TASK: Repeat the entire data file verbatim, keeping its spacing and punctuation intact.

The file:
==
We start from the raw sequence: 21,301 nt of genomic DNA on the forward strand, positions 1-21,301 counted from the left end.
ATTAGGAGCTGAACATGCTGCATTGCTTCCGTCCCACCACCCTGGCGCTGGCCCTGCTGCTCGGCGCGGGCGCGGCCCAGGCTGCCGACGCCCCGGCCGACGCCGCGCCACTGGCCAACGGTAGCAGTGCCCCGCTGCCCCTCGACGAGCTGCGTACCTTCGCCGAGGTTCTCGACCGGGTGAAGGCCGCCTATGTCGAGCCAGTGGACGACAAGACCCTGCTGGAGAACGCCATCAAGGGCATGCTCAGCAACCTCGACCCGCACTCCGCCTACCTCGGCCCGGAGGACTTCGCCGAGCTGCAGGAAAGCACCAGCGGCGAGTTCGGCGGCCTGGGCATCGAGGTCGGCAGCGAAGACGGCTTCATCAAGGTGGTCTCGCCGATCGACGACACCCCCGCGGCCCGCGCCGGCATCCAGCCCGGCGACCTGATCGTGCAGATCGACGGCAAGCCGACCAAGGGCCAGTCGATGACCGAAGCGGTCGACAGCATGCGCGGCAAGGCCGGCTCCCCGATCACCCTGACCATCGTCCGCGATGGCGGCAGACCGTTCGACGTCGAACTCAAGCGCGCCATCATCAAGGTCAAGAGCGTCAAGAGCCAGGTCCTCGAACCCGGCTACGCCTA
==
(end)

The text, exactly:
We start from the raw sequence: 21,301 nt of genomic DNA on the forward strand, positions 1-21,301 counted from the left end.
ATTAGGAGCTGAACATGCTGCATTGCTTCCGTCCCACCACCCTGGCGCTGGCCCTGCTGCTCGGCGCGGGCGCGGCCCAGGCTGCCGACGCCCCGGCCGACGCCGCGCCACTGGCCAACGGTAGCAGTGCCCCGCTGCCCCTCGACGAGCTGCGTACCTTCGCCGAGGTTCTCGACCGGGTGAAGGCCGCCTATGTCGAGCCAGTGGACGACAAGACCCTGCTGGAGAACGCCATCAAGGGCATGCTCAGCAACCTCGACCCGCACTCCGCCTACCTCGGCCCGGAGGACTTCGCCGAGCTGCAGGAAAGCACCAGCGGCGAGTTCGGCGGCCTGGGCATCGAGGTCGGCAGCGAAGACGGCTTCATCAAGGTGGTCTCGCCGATCGACGACACCCCCGCGGCCCGCGCCGGCATCCAGCCCGGCGACCTGATCGTGCAGATCGACGGCAAGCCGACCAAGGGCCAGTCGATGACCGAAGCGGTCGACAGCATGCGCGGCAAGGCCGGCTCCCCGATCACCCTGACCATCGTCCGCGATGGCGGCAGACCGTTCGACGTCGAACTCAAGCGCGCCATCATCAAGGTCAAGAGCGTCAAGAGCCAGGTCCTCGAACCCGGCTACGCCTA